Planting season a time for extra road patience

Spring not only brings out leaves and blossoms on trees but also slow-moving farm equipment on area roads.

On the heels of Rural Roads Safety Week, the Chester-Delaware County Farm Bureau wants to remind area residents to exercise caution and wait for an appropriate opportunity to pass the vehicles safely.

The bureau explained in a press release that smaller farms often cannot afford the specialized equipment to cultivate and plant their fields. As a result, they rely on contract farmers who have the appropriate equipment and take it from one farm to another, often slowly.

According to PennDOT’s crash data, 100 crashes involved farm equipment in 2015, including 65 injuries and two fatalities, the release said.

Farmers are legally allowed to operate farm equipment on state roads, but they must display the slow-moving vehicle (SMV) emblem – an orange colored triangle with a red border – on the rear of all vehicles or equipment that travel at speeds of 25 mph or less, the release said.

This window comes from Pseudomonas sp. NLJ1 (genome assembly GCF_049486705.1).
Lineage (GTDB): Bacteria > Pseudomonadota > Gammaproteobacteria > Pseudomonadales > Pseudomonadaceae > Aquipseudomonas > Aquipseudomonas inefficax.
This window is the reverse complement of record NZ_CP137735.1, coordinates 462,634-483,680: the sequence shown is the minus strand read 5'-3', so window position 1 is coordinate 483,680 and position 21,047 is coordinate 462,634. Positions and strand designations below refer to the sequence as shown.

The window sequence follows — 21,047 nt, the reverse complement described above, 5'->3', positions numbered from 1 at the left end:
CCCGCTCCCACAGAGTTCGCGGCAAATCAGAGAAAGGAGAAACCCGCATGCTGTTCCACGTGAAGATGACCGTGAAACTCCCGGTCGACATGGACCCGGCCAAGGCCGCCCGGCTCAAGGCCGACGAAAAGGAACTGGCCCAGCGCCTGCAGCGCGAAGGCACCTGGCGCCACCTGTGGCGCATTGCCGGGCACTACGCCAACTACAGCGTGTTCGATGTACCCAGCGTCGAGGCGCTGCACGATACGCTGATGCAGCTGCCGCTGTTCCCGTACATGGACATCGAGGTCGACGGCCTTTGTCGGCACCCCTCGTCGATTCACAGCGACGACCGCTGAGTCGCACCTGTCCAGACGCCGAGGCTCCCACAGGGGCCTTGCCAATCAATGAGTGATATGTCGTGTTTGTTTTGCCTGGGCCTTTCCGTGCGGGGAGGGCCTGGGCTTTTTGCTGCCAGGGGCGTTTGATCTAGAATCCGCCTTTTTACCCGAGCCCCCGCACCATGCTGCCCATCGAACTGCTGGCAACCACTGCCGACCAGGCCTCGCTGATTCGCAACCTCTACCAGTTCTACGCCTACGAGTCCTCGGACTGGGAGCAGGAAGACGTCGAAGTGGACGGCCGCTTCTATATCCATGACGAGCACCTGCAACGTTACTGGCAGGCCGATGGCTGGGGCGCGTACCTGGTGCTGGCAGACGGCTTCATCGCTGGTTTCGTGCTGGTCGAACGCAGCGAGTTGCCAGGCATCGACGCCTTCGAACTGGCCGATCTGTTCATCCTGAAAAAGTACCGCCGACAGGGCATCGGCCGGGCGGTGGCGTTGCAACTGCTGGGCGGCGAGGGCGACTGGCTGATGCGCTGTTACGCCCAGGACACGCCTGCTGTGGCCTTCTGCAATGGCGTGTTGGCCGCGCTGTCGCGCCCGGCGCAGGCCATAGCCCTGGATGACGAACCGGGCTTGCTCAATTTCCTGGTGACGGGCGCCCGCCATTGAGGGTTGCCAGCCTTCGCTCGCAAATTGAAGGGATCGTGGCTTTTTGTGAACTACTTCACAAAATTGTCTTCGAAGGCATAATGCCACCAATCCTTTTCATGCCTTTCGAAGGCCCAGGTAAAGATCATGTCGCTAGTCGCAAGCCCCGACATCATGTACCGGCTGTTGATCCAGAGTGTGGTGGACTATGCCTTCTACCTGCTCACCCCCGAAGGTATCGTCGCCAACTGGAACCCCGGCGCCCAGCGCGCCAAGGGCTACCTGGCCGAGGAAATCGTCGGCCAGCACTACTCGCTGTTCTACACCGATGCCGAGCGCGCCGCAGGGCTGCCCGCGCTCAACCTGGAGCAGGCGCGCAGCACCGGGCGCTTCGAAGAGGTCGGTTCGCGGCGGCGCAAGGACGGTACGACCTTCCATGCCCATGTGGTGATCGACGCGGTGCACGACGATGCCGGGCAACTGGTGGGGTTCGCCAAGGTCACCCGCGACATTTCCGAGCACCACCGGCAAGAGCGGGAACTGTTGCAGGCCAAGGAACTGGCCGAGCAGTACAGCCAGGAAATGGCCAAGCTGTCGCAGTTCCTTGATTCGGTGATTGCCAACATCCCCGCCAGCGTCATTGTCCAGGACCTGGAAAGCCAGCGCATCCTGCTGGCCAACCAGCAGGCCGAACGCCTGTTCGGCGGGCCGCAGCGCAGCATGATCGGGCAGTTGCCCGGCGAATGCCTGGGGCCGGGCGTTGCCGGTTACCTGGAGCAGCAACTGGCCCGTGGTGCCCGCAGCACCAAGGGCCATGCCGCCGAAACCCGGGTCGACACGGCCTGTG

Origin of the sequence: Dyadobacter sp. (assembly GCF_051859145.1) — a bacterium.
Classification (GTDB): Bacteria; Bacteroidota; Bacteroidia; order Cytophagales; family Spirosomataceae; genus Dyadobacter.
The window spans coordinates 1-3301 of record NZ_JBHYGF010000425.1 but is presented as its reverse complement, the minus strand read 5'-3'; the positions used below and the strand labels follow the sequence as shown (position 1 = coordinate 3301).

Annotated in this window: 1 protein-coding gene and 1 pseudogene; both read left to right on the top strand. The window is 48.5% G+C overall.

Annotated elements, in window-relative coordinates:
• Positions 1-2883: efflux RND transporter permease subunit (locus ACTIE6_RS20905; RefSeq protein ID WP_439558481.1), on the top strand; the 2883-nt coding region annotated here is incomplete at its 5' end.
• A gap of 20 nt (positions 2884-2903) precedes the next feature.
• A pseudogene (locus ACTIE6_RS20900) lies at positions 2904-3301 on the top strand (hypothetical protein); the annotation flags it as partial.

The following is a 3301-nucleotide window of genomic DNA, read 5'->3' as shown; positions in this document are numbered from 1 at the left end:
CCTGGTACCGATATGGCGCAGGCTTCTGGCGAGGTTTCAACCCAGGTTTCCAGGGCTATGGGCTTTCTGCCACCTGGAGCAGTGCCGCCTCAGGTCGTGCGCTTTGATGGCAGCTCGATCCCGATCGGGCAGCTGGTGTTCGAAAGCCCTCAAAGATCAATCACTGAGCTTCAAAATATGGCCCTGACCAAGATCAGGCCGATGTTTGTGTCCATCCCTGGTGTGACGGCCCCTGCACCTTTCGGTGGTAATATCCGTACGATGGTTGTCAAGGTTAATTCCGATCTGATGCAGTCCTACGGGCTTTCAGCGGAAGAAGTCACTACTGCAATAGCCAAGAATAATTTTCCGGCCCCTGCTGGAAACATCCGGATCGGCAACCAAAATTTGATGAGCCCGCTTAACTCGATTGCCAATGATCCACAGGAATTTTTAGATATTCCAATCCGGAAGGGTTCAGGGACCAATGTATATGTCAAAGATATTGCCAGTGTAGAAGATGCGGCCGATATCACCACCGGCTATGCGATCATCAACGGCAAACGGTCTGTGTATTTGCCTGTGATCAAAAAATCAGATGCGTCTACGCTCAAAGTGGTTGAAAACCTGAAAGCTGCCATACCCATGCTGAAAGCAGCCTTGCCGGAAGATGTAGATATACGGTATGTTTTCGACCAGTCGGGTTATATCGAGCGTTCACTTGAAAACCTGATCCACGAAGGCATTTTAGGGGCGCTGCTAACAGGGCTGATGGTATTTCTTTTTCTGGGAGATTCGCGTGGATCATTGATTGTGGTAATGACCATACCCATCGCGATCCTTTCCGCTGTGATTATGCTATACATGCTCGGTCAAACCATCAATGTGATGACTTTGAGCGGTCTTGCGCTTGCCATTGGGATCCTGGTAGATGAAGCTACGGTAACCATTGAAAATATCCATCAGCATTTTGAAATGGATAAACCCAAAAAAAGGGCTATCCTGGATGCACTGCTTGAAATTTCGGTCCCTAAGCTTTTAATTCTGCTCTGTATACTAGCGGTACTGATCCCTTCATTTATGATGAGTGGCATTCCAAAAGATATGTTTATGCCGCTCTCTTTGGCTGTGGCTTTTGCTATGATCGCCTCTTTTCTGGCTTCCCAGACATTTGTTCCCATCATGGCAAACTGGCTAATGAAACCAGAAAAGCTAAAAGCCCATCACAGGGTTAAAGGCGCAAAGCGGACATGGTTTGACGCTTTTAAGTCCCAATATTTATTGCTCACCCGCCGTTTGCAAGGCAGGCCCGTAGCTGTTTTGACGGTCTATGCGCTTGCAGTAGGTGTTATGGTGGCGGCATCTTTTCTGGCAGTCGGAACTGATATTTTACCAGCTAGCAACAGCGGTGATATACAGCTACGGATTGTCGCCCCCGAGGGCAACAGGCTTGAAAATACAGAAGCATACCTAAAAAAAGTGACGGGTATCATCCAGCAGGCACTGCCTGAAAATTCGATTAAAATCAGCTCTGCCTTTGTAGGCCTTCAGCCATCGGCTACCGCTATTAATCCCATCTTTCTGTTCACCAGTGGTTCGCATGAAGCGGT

“Just as major highways and bypasses allow traffic to keep flowing throughout and around urban centers, rural roads are the major and often times, the only connectors for agriculture and residents and those areas to interact with markets, businesses and opportunities,” Agriculture Secretary Russell Redding said in the release.

Redding also reminded everyone of the importance of being aware and safe when travelling on rural roads and of the significance of agriculture to the whole state.

Peak times for farmers occur in the spring as farmers drill the 29,000 acres of corn, 15,000 acres of soybeans and 38,000 of forage crops produced in Chester County each year. Further farm operations are needed to apply crop protection chemicals as needed and harvest hay during the summer and corn and soybeans in the fall, the release said.

The Chester-Delaware County Farm Bureau is a voluntary organization that works to advance the interests of agriculture and rural communities by working with policy makers at state and federal levels. It serves 7,800 members and is affiliated with the Pennsylvania Farm Bureau and the American Farm Bureau Federation.



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